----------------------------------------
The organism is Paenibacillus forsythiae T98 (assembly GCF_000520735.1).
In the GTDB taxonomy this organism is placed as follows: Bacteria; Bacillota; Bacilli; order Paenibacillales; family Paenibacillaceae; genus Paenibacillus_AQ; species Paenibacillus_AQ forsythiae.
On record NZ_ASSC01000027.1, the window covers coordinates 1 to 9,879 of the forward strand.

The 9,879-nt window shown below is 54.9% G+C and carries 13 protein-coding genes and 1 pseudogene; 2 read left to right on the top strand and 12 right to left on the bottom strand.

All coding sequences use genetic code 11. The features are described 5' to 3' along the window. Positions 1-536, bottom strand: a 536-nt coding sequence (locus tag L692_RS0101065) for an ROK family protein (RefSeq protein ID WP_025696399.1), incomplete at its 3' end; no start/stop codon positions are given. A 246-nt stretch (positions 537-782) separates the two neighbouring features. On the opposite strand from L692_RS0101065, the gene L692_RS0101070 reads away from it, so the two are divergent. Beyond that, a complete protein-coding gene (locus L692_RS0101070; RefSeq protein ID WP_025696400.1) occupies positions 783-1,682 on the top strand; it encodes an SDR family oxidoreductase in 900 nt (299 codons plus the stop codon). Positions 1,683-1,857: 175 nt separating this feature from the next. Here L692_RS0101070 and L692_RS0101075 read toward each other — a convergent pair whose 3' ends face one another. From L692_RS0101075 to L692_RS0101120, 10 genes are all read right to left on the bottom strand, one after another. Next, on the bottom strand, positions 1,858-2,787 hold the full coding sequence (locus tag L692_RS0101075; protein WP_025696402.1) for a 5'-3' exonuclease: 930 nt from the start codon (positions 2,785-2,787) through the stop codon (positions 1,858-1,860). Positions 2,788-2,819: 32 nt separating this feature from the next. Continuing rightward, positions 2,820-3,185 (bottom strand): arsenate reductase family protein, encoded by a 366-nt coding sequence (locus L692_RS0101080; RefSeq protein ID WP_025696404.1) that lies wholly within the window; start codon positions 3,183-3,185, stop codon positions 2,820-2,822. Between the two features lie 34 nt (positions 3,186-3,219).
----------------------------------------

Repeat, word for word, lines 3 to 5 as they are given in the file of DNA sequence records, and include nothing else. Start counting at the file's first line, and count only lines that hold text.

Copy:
On record NZ_ASSC01000027.1, the window covers coordinates 1 to 9,879 of the forward strand.

The 9,879-nt window shown below is 54.9% G+C and carries 13 protein-coding genes and 1 pseudogene; 2 read left to right on the top strand and 12 right to left on the bottom strand.

All coding sequences use genetic code 11. The features are described 5' to 3' along the window. Positions 1-536, bottom strand: a 536-nt coding sequence (locus tag L692_RS0101065) for an ROK family protein (RefSeq protein ID WP_025696399.1), incomplete at its 3' end; no start/stop codon positions are given. A 246-nt stretch (positions 537-782) separates the two neighbouring features. On the opposite strand from L692_RS0101065, the gene L692_RS0101070 reads away from it, so the two are divergent. Beyond that, a complete protein-coding gene (locus L692_RS0101070; RefSeq protein ID WP_025696400.1) occupies positions 783-1,682 on the top strand; it encodes an SDR family oxidoreductase in 900 nt (299 codons plus the stop codon). Positions 1,683-1,857: 175 nt separating this feature from the next. Here L692_RS0101070 and L692_RS0101075 read toward each other — a convergent pair whose 3' ends face one another. From L692_RS0101075 to L692_RS0101120, 10 genes are all read right to left on the bottom strand, one after another. Next, on the bottom strand, positions 1,858-2,787 hold the full coding sequence (locus tag L692_RS0101075; protein WP_025696402.1) for a 5'-3' exonuclease: 930 nt from the start codon (positions 2,785-2,787) through the stop codon (positions 1,858-1,860). Positions 2,788-2,819: 32 nt separating this feature from the next. Continuing rightward, positions 2,820-3,185 (bottom strand): arsenate reductase family protein, encoded by a 366-nt coding sequence (locus L692_RS0101080; RefSeq protein ID WP_025696404.1) that lies wholly within the window; start codon positions 3,183-3,185, stop codon positions 2,820-2,822. Between the two features lie 34 nt (positions 3,186-3,219).